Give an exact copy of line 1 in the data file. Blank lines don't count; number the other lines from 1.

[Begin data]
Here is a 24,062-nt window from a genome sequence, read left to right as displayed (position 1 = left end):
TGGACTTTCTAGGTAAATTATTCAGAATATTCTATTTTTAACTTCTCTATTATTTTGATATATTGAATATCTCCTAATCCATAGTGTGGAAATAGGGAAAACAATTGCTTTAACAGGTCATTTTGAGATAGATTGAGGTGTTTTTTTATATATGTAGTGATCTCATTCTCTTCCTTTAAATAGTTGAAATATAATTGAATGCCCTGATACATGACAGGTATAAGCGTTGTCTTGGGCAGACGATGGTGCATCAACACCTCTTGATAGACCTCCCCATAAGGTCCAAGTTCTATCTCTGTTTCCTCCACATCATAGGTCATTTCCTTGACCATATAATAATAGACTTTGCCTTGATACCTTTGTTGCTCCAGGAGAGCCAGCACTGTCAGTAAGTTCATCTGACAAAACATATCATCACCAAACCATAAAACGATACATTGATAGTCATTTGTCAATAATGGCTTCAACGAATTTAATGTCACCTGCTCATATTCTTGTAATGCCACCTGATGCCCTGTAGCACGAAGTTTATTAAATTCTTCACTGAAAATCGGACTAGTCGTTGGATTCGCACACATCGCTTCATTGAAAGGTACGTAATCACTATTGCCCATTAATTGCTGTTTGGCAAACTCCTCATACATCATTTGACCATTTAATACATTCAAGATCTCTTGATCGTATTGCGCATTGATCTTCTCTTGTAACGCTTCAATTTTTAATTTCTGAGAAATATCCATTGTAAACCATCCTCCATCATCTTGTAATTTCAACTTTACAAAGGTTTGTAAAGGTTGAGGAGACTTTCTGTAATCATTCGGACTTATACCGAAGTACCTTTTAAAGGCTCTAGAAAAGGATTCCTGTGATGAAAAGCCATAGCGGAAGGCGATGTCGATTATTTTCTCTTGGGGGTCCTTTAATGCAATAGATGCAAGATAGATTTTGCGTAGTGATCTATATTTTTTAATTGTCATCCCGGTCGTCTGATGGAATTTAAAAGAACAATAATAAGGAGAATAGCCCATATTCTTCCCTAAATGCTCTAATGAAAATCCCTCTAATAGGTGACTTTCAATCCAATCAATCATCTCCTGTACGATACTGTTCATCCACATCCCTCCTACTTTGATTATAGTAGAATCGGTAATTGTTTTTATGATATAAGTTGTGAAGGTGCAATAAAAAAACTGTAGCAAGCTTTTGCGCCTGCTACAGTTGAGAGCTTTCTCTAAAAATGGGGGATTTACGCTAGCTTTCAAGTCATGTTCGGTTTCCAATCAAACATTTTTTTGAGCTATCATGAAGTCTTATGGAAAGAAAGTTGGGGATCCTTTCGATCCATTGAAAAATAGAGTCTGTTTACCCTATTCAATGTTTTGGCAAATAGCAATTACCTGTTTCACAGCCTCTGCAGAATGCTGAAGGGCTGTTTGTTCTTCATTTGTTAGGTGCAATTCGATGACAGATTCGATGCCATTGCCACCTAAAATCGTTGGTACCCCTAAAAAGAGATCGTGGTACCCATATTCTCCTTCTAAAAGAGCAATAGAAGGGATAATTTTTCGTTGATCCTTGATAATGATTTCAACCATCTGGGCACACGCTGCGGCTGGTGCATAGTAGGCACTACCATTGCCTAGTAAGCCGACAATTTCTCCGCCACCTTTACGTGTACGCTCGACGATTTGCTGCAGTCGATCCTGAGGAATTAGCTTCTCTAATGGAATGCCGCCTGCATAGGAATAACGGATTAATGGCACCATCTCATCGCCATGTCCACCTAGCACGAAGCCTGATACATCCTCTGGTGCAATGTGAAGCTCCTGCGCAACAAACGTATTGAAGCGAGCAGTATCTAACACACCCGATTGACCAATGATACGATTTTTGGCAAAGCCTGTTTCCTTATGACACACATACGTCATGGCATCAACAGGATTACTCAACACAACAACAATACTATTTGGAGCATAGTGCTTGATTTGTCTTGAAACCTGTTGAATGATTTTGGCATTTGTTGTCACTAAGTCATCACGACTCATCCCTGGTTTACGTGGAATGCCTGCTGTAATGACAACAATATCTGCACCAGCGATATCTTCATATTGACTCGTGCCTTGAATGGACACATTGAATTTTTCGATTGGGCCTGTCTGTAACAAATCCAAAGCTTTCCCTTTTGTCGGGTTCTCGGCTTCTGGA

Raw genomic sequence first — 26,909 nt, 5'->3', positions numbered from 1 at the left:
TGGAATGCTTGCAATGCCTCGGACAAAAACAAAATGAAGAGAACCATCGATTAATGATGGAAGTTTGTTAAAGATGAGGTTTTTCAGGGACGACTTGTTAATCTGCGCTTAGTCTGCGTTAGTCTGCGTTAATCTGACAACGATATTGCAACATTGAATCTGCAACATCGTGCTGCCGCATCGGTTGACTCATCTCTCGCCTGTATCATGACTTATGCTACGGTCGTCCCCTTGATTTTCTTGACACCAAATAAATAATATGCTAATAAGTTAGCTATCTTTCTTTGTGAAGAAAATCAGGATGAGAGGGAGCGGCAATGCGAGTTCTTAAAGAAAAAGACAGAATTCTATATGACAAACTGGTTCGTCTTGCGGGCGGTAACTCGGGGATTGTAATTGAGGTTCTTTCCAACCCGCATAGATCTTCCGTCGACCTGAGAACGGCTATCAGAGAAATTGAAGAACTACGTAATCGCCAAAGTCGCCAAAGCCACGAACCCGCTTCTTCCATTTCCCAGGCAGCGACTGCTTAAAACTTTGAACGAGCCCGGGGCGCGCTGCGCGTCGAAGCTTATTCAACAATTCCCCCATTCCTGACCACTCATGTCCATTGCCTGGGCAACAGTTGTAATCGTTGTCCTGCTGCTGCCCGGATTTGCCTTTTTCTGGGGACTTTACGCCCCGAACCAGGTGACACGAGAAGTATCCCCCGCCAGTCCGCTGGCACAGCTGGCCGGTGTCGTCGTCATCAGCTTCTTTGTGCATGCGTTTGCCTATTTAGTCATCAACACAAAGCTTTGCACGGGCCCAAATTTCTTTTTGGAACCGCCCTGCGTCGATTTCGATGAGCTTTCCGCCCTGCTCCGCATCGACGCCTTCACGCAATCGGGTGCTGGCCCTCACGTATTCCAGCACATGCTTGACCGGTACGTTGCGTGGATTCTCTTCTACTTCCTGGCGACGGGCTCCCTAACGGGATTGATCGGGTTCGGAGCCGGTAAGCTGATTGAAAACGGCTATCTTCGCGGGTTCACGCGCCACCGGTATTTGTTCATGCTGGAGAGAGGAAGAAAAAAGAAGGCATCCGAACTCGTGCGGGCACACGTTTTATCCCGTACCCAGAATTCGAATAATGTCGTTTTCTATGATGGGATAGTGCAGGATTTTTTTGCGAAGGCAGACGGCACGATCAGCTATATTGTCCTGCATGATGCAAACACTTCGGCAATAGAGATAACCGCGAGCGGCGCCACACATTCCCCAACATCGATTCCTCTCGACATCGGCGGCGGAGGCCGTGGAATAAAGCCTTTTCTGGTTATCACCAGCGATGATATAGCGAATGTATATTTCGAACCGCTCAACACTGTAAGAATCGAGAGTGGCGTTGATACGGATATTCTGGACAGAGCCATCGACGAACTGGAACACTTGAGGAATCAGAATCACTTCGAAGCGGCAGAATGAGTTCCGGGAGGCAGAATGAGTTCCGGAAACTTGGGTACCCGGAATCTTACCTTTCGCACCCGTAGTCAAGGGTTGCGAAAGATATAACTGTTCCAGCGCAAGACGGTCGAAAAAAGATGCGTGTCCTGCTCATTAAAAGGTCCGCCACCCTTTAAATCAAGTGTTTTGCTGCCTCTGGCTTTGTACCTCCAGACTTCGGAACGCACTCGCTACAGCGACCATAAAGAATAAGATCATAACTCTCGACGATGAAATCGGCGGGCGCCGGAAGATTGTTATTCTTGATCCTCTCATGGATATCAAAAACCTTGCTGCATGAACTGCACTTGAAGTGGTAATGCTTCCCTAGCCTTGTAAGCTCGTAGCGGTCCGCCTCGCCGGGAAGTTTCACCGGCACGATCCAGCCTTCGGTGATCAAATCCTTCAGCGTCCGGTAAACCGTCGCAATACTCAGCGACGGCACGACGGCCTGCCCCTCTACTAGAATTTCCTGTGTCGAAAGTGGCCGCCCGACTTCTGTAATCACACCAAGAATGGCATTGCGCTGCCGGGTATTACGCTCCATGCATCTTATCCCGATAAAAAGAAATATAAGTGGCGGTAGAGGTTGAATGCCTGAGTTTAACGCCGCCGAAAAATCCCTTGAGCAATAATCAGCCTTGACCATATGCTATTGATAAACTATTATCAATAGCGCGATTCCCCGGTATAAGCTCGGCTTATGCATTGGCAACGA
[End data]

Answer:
Here is a 24,062-nt window from a genome sequence, read left to right as displayed (position 1 = left end):